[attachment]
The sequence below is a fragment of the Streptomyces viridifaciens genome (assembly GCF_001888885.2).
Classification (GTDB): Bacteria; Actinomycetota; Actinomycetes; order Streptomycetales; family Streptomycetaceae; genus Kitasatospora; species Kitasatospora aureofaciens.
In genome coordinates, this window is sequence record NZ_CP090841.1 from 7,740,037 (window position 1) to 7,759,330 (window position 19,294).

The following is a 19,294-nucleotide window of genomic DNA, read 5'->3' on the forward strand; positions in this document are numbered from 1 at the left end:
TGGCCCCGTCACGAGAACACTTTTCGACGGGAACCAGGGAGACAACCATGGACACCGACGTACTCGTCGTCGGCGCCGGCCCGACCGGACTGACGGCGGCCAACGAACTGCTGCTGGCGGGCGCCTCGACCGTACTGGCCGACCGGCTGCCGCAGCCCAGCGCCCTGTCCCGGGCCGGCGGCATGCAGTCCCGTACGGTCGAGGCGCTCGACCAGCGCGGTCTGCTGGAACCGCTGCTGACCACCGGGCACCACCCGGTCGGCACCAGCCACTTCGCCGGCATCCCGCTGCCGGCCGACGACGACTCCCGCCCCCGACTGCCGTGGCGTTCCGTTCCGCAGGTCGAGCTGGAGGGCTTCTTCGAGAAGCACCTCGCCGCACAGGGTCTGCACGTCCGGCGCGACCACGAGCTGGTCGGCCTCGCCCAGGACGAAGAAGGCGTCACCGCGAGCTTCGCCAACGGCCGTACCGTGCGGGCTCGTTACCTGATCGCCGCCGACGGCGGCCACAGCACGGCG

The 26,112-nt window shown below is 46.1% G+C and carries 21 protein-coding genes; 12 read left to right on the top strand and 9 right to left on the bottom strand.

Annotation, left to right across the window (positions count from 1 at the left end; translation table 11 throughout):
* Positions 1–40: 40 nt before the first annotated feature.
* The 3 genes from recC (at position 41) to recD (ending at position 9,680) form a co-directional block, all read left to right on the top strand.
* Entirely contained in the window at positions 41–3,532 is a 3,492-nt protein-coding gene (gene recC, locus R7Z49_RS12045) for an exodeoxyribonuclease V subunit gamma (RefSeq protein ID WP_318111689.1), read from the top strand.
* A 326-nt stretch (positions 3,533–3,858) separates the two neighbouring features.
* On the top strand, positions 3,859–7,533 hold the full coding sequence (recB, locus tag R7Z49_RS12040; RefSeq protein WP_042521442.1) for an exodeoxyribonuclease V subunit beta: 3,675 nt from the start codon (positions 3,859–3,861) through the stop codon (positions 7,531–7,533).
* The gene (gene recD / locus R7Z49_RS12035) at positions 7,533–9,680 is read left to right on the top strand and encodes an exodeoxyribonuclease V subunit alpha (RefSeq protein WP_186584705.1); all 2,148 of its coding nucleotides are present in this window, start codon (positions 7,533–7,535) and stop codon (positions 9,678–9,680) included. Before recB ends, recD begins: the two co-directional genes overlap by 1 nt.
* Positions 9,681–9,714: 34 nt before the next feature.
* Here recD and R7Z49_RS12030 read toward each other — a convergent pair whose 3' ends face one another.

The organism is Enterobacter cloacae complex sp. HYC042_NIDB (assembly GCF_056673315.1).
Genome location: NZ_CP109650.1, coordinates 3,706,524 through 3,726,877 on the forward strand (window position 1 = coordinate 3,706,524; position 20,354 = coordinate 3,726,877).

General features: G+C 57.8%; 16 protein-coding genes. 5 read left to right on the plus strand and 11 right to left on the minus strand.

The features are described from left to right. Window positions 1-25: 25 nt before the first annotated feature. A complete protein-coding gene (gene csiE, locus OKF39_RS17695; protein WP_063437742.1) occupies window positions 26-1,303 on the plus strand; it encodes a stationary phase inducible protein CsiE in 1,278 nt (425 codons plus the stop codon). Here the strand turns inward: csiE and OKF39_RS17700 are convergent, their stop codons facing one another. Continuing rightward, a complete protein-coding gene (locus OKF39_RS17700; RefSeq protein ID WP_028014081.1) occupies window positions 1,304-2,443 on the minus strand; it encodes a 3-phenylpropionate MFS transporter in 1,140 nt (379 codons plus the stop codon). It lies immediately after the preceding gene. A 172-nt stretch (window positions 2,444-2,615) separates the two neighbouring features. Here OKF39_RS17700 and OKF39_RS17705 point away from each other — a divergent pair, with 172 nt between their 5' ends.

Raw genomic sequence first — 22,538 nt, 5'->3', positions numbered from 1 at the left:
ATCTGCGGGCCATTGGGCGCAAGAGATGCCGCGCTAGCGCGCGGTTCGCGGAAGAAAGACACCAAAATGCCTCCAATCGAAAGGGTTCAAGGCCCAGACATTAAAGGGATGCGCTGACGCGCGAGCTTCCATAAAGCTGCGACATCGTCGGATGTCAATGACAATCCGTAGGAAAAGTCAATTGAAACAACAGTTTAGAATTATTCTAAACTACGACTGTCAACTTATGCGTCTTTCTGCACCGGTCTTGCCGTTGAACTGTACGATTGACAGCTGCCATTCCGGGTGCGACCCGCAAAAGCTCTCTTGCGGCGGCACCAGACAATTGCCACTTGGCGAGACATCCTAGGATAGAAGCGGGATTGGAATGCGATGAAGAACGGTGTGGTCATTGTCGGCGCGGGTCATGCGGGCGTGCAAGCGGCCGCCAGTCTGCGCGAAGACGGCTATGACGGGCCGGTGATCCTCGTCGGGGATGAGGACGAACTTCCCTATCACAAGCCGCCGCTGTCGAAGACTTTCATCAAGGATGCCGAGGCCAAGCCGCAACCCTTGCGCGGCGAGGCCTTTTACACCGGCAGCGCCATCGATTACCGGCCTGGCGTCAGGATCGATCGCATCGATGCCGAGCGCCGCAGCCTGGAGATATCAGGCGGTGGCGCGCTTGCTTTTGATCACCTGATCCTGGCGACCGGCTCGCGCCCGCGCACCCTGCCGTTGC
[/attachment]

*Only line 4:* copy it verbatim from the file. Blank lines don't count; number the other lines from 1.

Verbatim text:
The following is a 19,294-nucleotide window of genomic DNA, read 5'->3' on the forward strand; positions in this document are numbered from 1 at the left end: